The incentivizing of a safe and healthy nation has finally reached the fields and offices of America. For months communities across America have tried their hand at encouraging those who have not yet received a COVID-19 vaccination to step up and out of their comfort zones. Restaurants, bars, local governments – offering everything from shots of alcohol, Krispy Kreme donuts, to a $1 million dollar lottery – have been hard at work hoping to entice more people to get vaccinated. And now, with the EEOC updating its COVID-19 Technical Assistance information, employers too can (within legal limitations) provide incentives to employees to confirm their vaccination status or receive vaccinations within the community or from the employer.
Key points from the May 28, 2021 updated guidance are outlined below:
- It is not a violation of federal EEO laws for an employer to require all employees physically entering the workplace to be vaccinated for COVID-19. However, initiating such a policy requires complete compliance with reasonable accommodation provisions of the ADA, Title VII of the Civil Rights Act of 1964 and other EEO considerations. California employers must also be mindful of Fair Employment and Housing Act reasonable accommodation mandates.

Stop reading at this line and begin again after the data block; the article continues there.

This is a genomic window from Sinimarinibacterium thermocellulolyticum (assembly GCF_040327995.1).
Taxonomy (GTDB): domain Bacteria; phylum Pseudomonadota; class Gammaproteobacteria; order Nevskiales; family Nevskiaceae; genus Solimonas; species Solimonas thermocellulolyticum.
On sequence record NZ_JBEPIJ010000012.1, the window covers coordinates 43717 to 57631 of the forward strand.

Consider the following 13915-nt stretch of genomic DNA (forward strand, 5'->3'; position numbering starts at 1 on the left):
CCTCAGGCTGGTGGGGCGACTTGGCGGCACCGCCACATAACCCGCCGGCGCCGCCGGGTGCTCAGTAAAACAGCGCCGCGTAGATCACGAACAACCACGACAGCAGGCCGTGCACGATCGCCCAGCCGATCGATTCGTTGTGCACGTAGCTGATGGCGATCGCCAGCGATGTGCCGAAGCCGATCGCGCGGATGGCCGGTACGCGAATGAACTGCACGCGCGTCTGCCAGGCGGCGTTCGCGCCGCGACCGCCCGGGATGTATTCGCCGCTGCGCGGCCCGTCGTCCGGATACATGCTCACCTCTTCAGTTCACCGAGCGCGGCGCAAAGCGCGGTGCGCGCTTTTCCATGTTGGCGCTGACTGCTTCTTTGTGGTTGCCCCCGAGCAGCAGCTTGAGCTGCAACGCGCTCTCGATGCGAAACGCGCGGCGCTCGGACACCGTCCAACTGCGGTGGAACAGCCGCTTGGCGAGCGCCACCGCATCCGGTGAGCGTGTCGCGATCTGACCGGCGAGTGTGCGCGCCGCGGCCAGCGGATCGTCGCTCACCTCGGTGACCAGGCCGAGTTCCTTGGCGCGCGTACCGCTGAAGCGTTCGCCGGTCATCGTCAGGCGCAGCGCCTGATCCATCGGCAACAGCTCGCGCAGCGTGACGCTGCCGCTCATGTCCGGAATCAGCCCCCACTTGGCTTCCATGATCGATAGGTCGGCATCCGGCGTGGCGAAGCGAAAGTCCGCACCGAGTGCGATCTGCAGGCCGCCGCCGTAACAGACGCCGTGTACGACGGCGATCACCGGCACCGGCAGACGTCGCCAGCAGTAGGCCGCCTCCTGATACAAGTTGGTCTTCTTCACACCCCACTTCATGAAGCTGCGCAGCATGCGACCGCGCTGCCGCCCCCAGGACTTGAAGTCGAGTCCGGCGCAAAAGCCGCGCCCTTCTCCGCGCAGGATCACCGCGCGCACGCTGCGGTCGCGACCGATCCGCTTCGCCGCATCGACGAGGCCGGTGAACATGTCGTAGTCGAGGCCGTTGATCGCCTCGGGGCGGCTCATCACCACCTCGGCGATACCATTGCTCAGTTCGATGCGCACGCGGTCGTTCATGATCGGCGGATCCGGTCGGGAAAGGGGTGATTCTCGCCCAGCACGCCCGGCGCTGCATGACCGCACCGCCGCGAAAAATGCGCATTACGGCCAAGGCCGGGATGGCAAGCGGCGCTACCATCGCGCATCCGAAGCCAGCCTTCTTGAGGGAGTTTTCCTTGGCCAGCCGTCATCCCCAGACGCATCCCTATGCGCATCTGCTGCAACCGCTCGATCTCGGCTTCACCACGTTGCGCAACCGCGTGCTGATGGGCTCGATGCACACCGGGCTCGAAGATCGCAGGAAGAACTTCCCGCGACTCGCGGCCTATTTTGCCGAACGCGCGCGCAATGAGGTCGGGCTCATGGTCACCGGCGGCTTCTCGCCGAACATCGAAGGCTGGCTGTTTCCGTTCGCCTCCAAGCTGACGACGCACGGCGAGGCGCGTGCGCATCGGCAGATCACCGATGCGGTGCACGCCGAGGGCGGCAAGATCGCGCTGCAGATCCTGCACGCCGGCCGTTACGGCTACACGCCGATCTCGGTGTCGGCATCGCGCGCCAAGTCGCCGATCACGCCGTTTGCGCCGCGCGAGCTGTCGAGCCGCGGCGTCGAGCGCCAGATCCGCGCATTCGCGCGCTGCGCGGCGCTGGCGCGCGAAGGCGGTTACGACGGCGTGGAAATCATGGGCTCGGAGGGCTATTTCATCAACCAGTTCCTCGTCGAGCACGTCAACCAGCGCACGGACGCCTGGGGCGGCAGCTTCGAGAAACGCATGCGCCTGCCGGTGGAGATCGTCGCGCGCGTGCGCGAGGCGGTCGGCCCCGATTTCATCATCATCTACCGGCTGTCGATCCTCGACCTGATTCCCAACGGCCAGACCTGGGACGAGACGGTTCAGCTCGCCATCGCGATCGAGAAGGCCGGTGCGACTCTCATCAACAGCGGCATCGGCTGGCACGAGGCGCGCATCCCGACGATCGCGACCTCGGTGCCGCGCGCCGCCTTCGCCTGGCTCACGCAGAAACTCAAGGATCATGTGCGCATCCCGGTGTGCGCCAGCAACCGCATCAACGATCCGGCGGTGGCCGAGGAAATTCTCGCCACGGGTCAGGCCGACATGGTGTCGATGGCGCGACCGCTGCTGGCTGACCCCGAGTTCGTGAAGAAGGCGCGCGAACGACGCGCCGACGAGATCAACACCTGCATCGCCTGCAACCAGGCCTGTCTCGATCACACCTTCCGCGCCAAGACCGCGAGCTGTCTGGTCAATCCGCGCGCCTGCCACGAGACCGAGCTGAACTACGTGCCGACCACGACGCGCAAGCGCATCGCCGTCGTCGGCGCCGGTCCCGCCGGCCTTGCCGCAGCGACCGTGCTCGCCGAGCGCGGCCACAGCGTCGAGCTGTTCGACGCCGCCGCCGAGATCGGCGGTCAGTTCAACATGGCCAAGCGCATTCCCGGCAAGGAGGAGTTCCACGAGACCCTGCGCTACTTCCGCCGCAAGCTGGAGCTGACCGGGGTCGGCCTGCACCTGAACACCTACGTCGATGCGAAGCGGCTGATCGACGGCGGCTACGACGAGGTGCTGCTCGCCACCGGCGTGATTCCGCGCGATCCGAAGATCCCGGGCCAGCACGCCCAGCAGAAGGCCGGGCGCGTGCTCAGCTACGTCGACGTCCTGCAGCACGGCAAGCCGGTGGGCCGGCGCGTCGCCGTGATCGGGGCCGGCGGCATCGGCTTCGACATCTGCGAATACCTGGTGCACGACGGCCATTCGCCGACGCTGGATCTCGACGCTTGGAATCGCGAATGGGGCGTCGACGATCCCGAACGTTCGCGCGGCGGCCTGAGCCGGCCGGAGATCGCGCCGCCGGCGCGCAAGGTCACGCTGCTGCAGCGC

Employers should also keep in mind that a policy – neutral on its face – may have a disparate impact on some individuals or demographic groups who may face greater barriers to receiving COVID-19 vaccinations than others, and that some employees may be more likely to be negatively impacted by a vaccination requirement than others.
- It is not a violation of federal EEO laws for an employer to offer incentives to employees who voluntarily provide documentation (or other reasonable confirmation) of vaccination obtained from a third party in the community (e.g., pharmacy, health care provider, or public clinic). However, employers seeking to obtain vaccination information from their employees, must remember to follow state and federal guidelines for safeguarding employee medical information. It is also important to follow state and federal laws prohibiting discrimination, harassment or retaliation against employees based on a physical/mental disability or medical condition.
- Employers providing vaccines to their employees may also offer incentives to encourage vaccination if the incentives are not coercive. According to the EEOC, “[b]ecause vaccinations require employees to answer pre-vaccination disability-related screening questions, a very large incentive could make employees feel pressured to disclose protected medical information.”
- According to EEOC, employers may provide COVID-19 educational material to employees and their family members to inform and educate them about COVID-19 vaccines and raise awareness about the benefits of vaccination. Cal/OSHA’s revised Emergency Temporary Standards (ETS) would require the dissemination of such information to employees.
For more information on the EEOC’s updated Technical Assistance information, checkout these EEOC FAQs (Updated vaccination FAQs found at K.1.)